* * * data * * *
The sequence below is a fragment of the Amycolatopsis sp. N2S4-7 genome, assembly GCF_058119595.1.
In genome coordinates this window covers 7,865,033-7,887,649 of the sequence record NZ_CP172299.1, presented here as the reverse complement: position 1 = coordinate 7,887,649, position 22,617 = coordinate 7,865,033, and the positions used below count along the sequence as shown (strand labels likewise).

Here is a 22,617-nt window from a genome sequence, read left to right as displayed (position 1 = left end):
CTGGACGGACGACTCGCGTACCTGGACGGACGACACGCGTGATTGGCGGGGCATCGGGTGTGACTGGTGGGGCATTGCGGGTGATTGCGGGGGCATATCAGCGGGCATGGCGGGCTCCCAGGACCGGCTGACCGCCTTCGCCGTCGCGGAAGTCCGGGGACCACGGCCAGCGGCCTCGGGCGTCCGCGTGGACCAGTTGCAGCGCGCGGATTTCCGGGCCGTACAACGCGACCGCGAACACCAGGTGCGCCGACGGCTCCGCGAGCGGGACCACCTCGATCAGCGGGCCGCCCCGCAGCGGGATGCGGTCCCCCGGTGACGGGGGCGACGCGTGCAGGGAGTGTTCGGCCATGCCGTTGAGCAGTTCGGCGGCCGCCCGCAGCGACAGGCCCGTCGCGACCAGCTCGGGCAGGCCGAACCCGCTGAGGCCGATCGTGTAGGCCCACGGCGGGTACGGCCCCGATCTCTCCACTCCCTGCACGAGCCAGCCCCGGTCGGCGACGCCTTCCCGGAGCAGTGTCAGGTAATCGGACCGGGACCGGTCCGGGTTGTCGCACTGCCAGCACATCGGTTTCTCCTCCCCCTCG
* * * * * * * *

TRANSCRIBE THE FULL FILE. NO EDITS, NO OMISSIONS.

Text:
The sequence below is a fragment of the Amycolatopsis sp. N2S4-7 genome, assembly GCF_058119595.1.
In genome coordinates this window covers 7,865,033-7,887,649 of the sequence record NZ_CP172299.1, presented here as the reverse complement: position 1 = coordinate 7,887,649, position 22,617 = coordinate 7,865,033, and the positions used below count along the sequence as shown (strand labels likewise).

Here is a 22,617-nt window from a genome sequence, read left to right as displayed (position 1 = left end):
CTGGACGGACGACTCGCGTACCTGGACGGACGACACGCGTGATTGGCGGGGCATCGGGTGTGACTGGTGGGGCATTGCGGGTGATTGCGGGGGCATATCAGCGGGCATGGCGGGCTCCCAGGACCGGCTGACCGCCTTCGCCGTCGCGGAAGTCCGGGGACCACGGCCAGCGGCCTCGGGCGTCCGCGTGGACCAGTTGCAGCGCGCGGATTTCCGGGCCGTACAACGCGACCGCGAACACCAGGTGCGCCGACGGCTCCGCGAGCGGGACCACCTCGATCAGCGGGCCGCCCCGCAGCGGGATGCGGTCCCCCGGTGACGGGGGCGACGCGTGCAGGGAGTGTTCGGCCATGCCGTTGAGCAGTTCGGCGGCCGCCCGCAGCGACAGGCCCGTCGCGACCAGCTCGGGCAGGCCGAACCCGCTGAGGCCGATCGTGTAGGCCCACGGCGGGTACGGCCCCGATCTCTCCACTCCCTGCACGAGCCAGCCCCGGTCGGCGACGCCTTCCCGGAGCAGTGTCAGGTAATCGGACCGGGACCGGTCCGGGTTGTCGCACTGCCAGCACATCGGTTTCTCCTCCCCCTCG